Justice and the Social Contract Essays on Rawisian Political Philosophy

Paperback | April 24, 2009

bySamuel Freeman

not yet rated|write a review
Samuel Freeman was a student of the influential philosopher John Rawls, he has edited numerous books dedicated to Rawls' work and is arguably Rawls' foremost interpreter. This volume collects new and previously published articles by Freeman on Rawls. Among other things, Freeman places Rawlswithin historical context in the social contract tradition, and thoughtfully addresses criticisms of this position. Not only is Freeman a leading authority on Rawls, but he is an excellent thinker in his own right, and these articles will be useful to a wide range of scholars interested in Rawls andthe expanse of his influence.

Pricing and Purchase Info

$31.95

Ships within 1-3 weeks
Ships free on orders over $25

From the Publisher

Samuel Freeman was a student of the influential philosopher John Rawls, he has edited numerous books dedicated to Rawls' work and is arguably Rawls' foremost interpreter. This volume collects new and previously published articles by Freeman on Rawls. Among other things, Freeman places Rawlswithin historical context in the social contra...

Samuel Freeman is Steven F. Goldstone Term Professor of Philosophy and Law at the University of Pennsylvania.

other books by Samuel Freeman

The Cambridge Companion to Rawls
The Cambridge Companion to Rawls

Kobo ebook|Nov 4 2002

$40.49 online$52.49list price(save 22%)
Rawls
Rawls

Kobo ebook|May 23 2007

$44.55

see all books by Samuel Freeman
Format:PaperbackDimensions:352 pages, 9.25 × 6.13 × 0.68 inPublished:April 24, 2009Publisher:Oxford University PressLanguage:English

The following ISBNs are associated with this title:

ISBN - 10:0195384636

ISBN - 13:9780195384635

Customer Reviews of Justice and the Social Contract Essays on Rawisian Political Philosophy

Reviews

Extra Content

Table of Contents

IntroductionPart One: A Theory of Justice1. Reason and Agreement in Social Contract Views2. Utilitarian, Deontology, and the Priority of Right3. Consequentialist, Publicity, Stability, and Property-Owning Democracy4. Rawls and Luck Egalitarianism5. Congruence and the Good JusticePart Two: Political Liberalism6. Political Liberalism and the Possibility of a Just Democratic Constitution7. Public Reason and Political JustificationPart Three: The Law of Peoples8. The Law of Peoples, Social Cooperation, Human Rights, and Distributive Justice9. Distributed Justice and the Law of PeoplesAppendicesAppendix A: Remarks on John Rawls, Memorial Service, Sanders Theater, Harvard University, February 27, 2003Appendix B: John Rawls: Friend and Teacher (Obituary from The Chronicle Review: The Chronicle of Higher Education December 13, 2002)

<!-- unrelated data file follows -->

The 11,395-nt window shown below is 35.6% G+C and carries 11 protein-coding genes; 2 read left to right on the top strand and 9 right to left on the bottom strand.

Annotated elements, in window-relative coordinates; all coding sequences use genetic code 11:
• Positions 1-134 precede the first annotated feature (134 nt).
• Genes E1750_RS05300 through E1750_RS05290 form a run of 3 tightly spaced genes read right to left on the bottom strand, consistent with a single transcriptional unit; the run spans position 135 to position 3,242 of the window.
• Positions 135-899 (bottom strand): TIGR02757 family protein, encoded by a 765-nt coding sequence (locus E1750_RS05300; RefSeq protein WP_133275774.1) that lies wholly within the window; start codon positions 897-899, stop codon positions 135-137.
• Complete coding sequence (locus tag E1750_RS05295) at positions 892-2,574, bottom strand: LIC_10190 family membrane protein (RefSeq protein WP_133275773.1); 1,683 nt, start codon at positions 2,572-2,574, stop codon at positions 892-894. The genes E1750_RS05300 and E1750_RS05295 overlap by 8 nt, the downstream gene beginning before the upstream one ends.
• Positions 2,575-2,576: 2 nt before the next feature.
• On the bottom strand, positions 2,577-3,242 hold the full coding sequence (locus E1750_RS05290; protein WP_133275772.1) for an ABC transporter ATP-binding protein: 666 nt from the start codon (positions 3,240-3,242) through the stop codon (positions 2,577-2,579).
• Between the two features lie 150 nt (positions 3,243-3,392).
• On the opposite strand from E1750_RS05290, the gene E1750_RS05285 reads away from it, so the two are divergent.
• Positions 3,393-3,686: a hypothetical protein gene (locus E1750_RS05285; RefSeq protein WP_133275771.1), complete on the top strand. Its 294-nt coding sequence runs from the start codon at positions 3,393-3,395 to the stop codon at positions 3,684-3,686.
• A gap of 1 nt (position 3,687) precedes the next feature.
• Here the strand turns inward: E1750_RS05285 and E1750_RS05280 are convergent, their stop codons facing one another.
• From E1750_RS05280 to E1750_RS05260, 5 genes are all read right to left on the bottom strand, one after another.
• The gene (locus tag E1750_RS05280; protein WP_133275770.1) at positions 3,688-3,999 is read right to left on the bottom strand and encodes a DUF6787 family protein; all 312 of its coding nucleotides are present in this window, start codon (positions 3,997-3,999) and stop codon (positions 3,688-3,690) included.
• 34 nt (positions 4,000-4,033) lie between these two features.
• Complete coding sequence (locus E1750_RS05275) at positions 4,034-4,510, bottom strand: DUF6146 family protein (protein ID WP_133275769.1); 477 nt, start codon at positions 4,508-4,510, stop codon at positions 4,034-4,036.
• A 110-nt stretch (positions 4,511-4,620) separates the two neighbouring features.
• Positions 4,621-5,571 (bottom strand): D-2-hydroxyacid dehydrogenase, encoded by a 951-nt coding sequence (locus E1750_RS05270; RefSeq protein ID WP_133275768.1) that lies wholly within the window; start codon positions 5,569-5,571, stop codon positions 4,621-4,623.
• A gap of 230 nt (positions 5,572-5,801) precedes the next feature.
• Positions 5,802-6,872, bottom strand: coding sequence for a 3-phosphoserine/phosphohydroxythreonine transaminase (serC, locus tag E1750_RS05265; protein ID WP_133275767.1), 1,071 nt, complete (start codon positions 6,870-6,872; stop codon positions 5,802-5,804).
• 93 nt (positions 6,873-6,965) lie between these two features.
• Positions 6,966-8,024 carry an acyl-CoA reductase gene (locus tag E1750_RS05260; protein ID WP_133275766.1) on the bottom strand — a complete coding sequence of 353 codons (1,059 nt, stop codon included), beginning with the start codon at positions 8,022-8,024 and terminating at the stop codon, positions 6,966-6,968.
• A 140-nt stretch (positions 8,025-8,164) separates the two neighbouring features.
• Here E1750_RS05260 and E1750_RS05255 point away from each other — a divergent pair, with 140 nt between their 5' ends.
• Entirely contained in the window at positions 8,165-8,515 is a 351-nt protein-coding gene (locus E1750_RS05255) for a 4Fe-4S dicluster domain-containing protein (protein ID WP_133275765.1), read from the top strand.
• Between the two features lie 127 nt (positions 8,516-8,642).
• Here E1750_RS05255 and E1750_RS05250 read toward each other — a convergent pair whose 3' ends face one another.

Editorial Reviews

"Highly recommended."--D.H. Rice, CHOICE "Freeman is the leading authority on the thought and writing of John Rawls, and Rawls was the leading political and social philosopher of the twentieth century. Freeman's clear, careful, and deeply informed studies in these essays offer important insight about basic questions of interpretation and justification--about Rawls's contractualism, about his relation to utilitarianism, about the idea of public reason, and about his reasons for limiting his principles of distributive justice to the self-contained nation-state."--Thomas Nagel, New York University "Freeman is one of the leading political philosophers of his generation. His influential papers include some of the most sophisticated and illuminating discussions of themes from Rawls's earlier and later work. This important collection will be essential reading for anyone with a serious interest in political philosophy."--R. Jay Wallace, University of California at Berkeley "Freeman's papers range over some of the most important subjects in liberal political theory: the nature and varieties of contractarianism, the meaning of the priority of right, the idea of public reason, the problem of stability, the challenge of luck egalitarianism, the democratic character of judicial review, and the demands of international justice... The result is an extraordinarily substantial set of papers... This is a very valuable book."--Notre Dame Philosophical Reviews "One great virtue of this collection of nine essaysis its clarification, in the face of numerous common misinterpretations, of the interrelationship of these two problems--the nature and the stability of justice--and theimplications of the resulting contractarian position for such topics as public reason, consequentialism, luck egalitarianism, distributive justice, and cosmopolitanism."--Michael Howard, Philosophical Books